I hope that yesterday's post didn't make it seem as if I was complaining, because I wasn't . . . at least not much. It's just that in the middle of a hectic day of chores, my best friend called to remind me that this time last year we were in Rome. Sigh.
Suddenly, scrubbing the pine pollen off our awnings seemed terribly mundane.
Which is what got me thinking about the book A Man Called Peter by Catherine Marshall (author of Christy and Julie). This book is the true story of her husband, Peter Marshall, who came to this country as a poor, Scottish immigrant and who ultimately became Chaplain of the United States Senate. Peter wrote some truly wonderful sermons, but there is one sermon in particular that I always turn to when faced with the ordinariness of our daily lives.
Peter believed that it was important "to make the distinction between worship and work and play less sharp", and that we should seek God in our kitchen, on the playground, and in our typewriter. He wrote that our lives would have absolutely no meaning if we weren't able to see God in the mundane, day-to-day chores that make up our lives, that sometimes what we need most "is the God of the humdrum . . . the commonplace . . . the everyday."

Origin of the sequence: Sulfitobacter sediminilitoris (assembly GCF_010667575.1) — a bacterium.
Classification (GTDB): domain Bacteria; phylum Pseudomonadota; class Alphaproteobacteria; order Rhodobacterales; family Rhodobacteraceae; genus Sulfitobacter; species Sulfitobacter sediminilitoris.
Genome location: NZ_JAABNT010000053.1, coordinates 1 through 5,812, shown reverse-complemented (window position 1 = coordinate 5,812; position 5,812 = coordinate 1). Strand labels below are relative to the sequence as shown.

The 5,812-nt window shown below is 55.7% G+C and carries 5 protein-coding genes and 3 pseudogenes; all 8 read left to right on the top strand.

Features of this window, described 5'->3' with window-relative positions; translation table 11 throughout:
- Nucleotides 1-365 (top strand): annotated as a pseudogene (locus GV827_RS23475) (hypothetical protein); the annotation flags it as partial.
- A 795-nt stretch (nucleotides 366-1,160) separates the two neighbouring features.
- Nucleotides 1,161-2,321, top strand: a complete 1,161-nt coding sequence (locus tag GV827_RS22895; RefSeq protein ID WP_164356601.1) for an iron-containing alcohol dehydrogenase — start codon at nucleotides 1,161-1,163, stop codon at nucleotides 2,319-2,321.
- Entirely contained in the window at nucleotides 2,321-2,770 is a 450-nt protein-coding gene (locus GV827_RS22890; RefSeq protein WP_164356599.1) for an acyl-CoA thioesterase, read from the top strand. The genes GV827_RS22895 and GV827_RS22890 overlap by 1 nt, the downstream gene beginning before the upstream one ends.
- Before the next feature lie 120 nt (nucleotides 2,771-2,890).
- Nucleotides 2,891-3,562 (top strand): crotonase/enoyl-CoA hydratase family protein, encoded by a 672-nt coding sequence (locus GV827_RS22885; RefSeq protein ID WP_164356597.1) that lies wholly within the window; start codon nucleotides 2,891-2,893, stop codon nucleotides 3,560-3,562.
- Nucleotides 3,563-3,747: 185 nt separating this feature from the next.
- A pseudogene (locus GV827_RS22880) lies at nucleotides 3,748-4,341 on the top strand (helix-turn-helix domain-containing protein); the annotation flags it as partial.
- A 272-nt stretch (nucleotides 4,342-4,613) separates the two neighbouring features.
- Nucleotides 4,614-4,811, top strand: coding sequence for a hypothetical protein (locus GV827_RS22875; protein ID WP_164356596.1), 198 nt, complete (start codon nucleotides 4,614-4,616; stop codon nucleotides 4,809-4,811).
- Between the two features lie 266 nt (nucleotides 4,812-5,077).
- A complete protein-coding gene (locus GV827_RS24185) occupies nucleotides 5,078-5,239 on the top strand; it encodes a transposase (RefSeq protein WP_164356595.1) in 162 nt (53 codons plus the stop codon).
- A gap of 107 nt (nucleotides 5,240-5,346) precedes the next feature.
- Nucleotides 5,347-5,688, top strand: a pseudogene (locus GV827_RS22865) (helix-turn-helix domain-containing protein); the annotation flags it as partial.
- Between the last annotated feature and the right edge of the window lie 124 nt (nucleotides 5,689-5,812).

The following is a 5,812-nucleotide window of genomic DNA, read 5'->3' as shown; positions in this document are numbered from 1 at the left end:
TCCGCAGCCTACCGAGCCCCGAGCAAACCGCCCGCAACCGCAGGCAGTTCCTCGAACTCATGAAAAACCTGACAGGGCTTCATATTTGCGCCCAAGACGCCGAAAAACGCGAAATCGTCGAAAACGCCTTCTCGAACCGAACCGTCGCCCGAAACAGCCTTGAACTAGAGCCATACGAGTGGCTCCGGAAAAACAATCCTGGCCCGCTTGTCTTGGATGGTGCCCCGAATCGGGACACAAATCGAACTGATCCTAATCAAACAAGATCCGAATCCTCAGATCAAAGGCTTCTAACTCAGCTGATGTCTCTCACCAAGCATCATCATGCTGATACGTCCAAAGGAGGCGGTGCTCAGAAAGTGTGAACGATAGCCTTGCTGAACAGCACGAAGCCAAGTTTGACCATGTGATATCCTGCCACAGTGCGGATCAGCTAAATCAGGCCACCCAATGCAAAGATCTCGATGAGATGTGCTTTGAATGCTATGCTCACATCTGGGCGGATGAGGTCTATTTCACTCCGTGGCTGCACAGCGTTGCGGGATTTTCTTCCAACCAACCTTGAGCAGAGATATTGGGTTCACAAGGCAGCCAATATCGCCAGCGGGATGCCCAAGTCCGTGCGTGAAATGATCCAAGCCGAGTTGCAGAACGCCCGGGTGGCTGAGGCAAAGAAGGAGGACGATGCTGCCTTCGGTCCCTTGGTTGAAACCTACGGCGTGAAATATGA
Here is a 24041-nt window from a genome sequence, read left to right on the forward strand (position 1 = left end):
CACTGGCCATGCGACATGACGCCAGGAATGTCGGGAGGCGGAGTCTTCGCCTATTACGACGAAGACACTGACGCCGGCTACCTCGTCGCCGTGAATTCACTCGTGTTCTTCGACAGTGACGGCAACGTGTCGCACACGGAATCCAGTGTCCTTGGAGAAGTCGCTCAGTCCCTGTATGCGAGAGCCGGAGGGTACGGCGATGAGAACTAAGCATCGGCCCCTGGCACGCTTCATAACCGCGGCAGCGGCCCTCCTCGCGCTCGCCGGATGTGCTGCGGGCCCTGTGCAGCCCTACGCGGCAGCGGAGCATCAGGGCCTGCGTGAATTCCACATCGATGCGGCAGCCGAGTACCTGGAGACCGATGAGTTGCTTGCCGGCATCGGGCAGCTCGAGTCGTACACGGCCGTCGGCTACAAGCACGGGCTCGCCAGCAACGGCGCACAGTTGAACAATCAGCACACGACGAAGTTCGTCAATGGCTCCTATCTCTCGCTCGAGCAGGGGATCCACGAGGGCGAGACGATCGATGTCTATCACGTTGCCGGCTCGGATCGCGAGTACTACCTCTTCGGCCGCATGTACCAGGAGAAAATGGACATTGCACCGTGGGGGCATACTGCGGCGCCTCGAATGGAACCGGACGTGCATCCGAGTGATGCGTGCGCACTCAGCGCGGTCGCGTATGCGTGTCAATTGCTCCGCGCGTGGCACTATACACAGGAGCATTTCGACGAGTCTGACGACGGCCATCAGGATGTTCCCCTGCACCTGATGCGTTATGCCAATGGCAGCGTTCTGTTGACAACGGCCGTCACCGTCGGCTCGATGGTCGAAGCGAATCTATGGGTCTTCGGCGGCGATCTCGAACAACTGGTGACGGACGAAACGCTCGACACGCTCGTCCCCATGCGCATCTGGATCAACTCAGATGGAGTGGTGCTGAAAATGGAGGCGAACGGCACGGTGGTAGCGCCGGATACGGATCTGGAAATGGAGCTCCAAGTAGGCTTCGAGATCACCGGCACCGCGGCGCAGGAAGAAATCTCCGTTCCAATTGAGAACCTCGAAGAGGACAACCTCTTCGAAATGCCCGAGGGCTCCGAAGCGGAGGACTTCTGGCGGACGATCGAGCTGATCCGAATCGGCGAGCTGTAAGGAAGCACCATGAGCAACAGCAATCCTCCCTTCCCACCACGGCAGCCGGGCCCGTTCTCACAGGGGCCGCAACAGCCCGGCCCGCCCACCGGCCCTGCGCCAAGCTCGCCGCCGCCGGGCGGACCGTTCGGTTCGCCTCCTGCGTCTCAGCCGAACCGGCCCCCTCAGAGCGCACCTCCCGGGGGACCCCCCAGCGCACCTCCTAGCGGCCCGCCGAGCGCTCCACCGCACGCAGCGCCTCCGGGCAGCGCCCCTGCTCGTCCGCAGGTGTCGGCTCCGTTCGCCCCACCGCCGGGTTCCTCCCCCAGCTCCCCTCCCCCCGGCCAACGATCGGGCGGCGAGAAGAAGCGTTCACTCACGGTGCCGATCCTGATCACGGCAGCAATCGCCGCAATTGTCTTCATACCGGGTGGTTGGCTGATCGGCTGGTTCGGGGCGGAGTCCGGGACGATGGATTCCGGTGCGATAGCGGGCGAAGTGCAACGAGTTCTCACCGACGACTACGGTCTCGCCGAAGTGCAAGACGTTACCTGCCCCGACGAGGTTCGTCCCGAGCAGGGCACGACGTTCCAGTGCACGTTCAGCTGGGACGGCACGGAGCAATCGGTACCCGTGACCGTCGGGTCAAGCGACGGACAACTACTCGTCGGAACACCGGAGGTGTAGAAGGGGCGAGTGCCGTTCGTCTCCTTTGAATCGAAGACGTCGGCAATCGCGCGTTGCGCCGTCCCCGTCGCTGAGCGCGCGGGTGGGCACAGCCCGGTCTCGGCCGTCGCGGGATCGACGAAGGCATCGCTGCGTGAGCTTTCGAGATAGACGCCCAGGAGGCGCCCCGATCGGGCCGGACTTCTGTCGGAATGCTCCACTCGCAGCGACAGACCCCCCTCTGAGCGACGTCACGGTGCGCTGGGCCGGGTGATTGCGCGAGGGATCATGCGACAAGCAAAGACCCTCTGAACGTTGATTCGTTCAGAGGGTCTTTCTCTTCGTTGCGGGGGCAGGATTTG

I especially remembered this sermon when I signed up to work at a summer camp in Savannah, Georgia while in college. I was excited about this job. I enjoyed working with children, and for the first time I would be able to play the guitar during daily mass. But my first few days as a counselor consisted of cleaning the camp to get it ready for the campers . . . a little fact they neglected to mention when I was hired. When I was assigned the task of scrubbing nasty toilets that hadn't been used since the previous summer, I was a bit disgruntled (and that's putting it mildly).
Instead of holding a guitar, I was holding a toilet brush.
After that first day I realized that grumpiness and bad attitude are not only exhausting, but hard work. So the next morning as I faced yet another day of cleaning bathrooms, I remembered Peter Marshall's sermon and decided to try and find God in these dirty, smelly, disgusting camp bathrooms.
So I prayed for the grace to do this job willingly and with a joyful heart. As I prayed, I wandered around the small auditorium next to the bathrooms and found an old record player and one scratchy record: Louis Armstrong singing It's a Wonderful World.
I listened to that record over and over again at full volume. I sang along at full volume. I scrubbed those toilets. And I was happy. . . I had found God in the mundane.